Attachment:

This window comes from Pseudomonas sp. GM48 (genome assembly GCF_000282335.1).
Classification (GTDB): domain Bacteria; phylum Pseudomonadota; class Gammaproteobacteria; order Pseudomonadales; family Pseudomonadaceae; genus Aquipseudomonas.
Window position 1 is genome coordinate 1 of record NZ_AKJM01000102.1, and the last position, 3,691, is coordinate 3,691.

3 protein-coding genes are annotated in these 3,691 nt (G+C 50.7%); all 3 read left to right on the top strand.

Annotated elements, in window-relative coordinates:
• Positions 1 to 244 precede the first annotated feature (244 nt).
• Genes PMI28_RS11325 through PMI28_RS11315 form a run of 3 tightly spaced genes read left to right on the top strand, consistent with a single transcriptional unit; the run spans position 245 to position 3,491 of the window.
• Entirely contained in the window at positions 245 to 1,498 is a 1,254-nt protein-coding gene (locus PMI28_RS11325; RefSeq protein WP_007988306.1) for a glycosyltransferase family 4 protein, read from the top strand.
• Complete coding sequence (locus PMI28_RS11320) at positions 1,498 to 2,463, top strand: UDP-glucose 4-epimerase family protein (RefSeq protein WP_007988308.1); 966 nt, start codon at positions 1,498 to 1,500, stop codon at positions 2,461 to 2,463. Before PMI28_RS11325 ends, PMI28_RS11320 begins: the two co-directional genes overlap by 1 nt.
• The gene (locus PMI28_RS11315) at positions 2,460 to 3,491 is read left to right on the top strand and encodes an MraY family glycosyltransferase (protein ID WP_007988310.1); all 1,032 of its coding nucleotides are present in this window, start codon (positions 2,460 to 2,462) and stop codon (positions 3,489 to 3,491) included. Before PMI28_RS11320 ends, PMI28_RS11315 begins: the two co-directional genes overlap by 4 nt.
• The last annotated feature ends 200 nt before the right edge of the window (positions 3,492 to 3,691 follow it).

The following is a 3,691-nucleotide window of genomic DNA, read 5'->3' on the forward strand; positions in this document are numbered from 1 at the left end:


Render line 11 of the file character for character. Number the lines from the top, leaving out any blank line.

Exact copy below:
• The last annotated feature ends 200 nt before the right edge of the window (positions 3,492 to 3,691 follow it).